“We have everything in Kyiv. We have a river where you can swim, we have boats and everything you can imagine. You don’t think, ‘Where can I go today?’ You just go out and you will see everything. Over the summer, me and my family decided to go to different sites to see Ukraine. Just next to Kyiv, there are mines, where people dig for resources. Then, they fill them with water when they have done everything. It is so beautiful, like a lake that is very deep. The water is so beautiful with trees around in the forest.”

His parents are from Lviv originally, but moved to Kyiv, where Daniil was born and raised. There are grandparents that still live in Lviv, where, for now, it is a bit more stable.

Daniil was understandably concerned with his parents in Kyiv. Extremely loud gunfire and bombing could be heard from inside their home. At 54 years of age, it is mandatory that his father remains in the country.

“My dad said that he is already too old to go into the Army, because it would be hard for him. He said, ‘I will help how I can.’ He is a builder. He is working with a building company, so he is organizing a fund where he collects money for people who have lost shelter and their houses in the bombing. My dad can’t get out of Ukraine, because there are restrictions if you are from 18-60, you can’t get out of Ukraine.”

In contact with someone every hour, Daniil checks on family and friends. There have been a few stressful moments, like when he couldn’t contact a cousin for a day. She was in the process of escaping Kyiv to reach family in Lviv. On the way, massive traffic delays forced her to sleep two nights in a bunker.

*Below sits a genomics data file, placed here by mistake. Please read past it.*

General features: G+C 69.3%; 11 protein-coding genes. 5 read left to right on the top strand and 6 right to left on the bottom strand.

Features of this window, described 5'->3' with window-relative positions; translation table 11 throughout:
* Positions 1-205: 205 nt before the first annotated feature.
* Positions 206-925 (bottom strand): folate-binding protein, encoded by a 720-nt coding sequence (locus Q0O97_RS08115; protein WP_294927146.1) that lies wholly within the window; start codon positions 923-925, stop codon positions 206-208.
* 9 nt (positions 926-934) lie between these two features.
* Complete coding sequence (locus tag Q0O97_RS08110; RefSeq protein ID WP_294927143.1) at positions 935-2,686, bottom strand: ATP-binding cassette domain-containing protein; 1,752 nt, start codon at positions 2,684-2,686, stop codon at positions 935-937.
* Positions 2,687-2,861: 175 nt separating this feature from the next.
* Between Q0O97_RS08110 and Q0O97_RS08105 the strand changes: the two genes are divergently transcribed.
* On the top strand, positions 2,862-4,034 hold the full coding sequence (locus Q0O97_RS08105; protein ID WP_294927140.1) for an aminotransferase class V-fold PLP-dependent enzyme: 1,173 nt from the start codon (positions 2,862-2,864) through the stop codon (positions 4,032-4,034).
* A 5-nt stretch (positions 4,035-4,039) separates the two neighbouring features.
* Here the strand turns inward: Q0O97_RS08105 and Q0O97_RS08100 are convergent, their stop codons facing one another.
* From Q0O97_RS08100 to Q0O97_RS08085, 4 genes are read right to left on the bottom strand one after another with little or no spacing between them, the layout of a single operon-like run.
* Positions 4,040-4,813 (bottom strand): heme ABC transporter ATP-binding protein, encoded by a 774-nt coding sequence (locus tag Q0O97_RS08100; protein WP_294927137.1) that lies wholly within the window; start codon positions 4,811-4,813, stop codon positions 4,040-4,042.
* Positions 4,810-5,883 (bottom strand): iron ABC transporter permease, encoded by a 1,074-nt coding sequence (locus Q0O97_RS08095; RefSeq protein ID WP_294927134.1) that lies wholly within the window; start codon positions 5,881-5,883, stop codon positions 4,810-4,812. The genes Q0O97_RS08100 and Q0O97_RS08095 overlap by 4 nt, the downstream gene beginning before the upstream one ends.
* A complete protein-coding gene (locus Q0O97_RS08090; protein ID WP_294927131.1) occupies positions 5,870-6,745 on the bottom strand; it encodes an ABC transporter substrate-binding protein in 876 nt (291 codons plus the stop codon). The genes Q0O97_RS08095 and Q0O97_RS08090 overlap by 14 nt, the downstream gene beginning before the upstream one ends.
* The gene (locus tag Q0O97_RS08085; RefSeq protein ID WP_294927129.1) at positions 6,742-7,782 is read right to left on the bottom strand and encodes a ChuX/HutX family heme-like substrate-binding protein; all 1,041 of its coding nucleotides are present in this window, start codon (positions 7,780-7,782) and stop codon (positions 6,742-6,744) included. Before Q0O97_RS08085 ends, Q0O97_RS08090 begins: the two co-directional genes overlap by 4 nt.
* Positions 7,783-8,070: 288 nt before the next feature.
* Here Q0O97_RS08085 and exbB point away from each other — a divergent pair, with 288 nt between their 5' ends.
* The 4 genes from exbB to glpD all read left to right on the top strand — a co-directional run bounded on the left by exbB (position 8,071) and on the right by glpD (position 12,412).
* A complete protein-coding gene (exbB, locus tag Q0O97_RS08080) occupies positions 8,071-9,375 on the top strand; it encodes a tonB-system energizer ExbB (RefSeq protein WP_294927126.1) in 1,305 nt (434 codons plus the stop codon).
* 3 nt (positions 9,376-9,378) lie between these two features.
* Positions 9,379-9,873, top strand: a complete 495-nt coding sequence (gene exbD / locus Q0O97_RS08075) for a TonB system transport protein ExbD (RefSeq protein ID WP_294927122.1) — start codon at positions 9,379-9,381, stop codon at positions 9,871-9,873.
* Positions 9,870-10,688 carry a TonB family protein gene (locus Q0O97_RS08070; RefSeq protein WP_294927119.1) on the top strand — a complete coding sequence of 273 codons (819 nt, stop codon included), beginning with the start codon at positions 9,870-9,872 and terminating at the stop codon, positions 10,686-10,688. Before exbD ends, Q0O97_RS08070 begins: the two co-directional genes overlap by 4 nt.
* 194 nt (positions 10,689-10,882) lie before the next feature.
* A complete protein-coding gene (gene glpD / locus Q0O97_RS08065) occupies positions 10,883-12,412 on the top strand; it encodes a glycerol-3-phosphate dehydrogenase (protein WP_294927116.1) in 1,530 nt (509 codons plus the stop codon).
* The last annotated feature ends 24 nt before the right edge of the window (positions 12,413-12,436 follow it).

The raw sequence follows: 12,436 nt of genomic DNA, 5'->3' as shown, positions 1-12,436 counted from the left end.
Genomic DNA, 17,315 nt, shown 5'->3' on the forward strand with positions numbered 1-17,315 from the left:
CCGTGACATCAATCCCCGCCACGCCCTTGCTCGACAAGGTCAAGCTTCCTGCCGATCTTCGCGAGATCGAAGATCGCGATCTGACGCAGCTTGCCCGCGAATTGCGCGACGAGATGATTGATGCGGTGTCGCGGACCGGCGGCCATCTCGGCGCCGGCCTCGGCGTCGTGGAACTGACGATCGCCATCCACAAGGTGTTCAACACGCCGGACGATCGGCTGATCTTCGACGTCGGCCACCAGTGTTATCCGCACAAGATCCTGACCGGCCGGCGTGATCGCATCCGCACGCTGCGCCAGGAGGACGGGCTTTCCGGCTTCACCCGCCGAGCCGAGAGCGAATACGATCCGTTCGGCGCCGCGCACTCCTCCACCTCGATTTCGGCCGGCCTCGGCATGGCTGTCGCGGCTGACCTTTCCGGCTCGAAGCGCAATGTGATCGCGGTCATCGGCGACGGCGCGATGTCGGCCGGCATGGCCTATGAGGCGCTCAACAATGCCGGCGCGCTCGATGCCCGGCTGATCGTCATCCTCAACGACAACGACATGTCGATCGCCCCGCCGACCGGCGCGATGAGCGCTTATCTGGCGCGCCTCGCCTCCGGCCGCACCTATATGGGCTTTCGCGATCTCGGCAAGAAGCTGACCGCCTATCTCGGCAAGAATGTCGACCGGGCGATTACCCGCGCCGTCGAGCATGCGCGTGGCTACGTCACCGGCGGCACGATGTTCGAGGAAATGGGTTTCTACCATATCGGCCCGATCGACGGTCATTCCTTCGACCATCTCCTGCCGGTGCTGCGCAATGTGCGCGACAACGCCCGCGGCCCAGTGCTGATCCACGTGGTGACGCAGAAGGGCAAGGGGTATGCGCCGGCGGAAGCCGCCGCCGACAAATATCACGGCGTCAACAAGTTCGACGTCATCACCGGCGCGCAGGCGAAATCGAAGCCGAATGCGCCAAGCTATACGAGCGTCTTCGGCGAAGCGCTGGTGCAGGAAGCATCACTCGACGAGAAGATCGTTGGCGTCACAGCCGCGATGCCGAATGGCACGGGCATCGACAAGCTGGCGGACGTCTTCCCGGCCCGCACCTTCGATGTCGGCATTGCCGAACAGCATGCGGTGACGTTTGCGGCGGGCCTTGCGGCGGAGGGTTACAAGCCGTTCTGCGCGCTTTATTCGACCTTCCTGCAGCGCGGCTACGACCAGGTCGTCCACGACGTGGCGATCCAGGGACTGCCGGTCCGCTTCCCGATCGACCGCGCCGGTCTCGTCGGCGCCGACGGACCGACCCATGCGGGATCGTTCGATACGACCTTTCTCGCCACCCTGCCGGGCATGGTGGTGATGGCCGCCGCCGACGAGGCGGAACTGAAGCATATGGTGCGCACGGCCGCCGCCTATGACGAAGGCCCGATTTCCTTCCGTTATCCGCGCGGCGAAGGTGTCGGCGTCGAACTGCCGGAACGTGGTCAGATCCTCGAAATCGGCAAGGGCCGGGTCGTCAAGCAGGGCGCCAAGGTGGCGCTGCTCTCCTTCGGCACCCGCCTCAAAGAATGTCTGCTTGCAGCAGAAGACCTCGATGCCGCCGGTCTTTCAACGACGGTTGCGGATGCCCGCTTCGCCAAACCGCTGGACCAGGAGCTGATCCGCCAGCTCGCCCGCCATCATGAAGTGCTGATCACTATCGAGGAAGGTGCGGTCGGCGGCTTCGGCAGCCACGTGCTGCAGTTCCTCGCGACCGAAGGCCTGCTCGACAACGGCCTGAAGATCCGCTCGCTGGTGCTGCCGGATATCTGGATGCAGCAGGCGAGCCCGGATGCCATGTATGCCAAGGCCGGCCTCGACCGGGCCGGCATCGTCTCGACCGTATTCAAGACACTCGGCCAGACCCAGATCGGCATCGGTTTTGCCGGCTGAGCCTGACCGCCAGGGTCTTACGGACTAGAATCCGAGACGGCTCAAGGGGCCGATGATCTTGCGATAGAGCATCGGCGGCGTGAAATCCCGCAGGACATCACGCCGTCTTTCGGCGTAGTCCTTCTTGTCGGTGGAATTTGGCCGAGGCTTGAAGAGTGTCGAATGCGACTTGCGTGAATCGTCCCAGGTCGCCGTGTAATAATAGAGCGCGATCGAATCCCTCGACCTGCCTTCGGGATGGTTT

When asked if he believes enough has been done to help Ukraine, Daniil felt focus should be placed on the one responsible for the hardships his country faces.

“It tries to do enough, with all the sanctions on Russia, but it actually doesn’t affect Putin. Its effect is on Russia’s economy, but Putin as dictator, it doesn’t really affect him, so he just continues. Nothing will stop him.”

He said friends, frustrated with waiting for assistance, have joked that NATO is an acronym for No Action, Talk Only.

His godmother had left Kiev, but a camera captured Russian units firing at her house. After the Russians attacked and seized a nuclear power plant, Daniil’s parents decided Friday morning that the city was too dangerous. They left in a vehicle, which will take days with traffic and some of the roads destroyed by the war. The car will serve as both transportation and a bed until they reach Lviv.

Daniil has another grandmother who lives in Italy and the family has decided that if all connections are lost, that is where everyone will meet.

He planned to take part in a protest of the war occurring in Houston over the weekend.

“Neither Russians nor Ukrainians want this war. Russian troops and armies that are attacking us are surrendering, and Ukrainians give them food and hospitals. Our hospitals are full of Russian troops. No one wants this war. Ukraine needs help right now. I want more people to know about what is happening in Ukraine. I want more people to go to this protest, for example. Some help would be good.”